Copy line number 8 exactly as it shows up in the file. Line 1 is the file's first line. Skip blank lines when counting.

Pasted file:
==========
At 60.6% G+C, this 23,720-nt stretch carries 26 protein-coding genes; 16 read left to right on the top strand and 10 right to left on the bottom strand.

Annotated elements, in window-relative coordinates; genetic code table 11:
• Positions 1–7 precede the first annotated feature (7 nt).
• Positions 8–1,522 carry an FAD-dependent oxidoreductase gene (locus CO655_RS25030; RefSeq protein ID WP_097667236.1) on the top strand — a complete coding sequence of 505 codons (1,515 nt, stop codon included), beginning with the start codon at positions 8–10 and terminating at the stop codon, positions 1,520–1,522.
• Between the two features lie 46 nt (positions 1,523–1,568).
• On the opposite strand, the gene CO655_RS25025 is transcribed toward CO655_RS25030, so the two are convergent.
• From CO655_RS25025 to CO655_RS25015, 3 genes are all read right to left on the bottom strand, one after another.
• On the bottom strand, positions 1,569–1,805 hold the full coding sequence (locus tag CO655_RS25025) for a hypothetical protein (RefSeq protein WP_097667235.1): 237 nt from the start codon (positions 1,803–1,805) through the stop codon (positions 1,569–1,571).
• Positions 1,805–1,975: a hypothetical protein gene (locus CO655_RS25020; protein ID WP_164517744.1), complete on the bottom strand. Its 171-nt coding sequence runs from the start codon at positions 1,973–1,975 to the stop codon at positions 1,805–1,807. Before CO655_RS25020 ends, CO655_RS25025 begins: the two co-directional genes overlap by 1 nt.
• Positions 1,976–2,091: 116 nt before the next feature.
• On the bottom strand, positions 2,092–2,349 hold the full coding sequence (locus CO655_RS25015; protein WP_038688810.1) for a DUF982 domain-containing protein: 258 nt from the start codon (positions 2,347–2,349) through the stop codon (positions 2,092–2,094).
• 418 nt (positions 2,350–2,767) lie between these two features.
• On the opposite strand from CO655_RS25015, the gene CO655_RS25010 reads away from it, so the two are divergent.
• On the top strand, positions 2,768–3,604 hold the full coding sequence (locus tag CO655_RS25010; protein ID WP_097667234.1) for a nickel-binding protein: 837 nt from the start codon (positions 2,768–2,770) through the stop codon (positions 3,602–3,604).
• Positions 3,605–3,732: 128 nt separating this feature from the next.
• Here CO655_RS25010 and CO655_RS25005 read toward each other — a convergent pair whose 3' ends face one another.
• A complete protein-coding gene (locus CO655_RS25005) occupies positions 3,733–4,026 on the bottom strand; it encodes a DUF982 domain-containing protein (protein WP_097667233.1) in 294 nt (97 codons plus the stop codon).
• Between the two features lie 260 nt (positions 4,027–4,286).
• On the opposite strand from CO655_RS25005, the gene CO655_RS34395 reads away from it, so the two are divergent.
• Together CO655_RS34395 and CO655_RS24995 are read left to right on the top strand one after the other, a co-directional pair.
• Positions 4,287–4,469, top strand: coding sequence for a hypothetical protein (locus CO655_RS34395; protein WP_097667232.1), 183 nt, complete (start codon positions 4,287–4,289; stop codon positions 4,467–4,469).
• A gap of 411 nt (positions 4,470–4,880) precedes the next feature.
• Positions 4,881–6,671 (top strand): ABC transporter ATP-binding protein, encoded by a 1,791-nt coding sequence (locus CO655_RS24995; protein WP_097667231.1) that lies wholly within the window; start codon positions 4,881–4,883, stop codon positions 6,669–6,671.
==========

• On the bottom strand, positions 1,569–1,805 hold the full coding sequence (locus tag CO655_RS25025) for a hypothetical protein (RefSeq protein WP_097667235.1): 237 nt from the start codon (positions 1,803–1,805) through the stop codon (positions 1,569–1,571).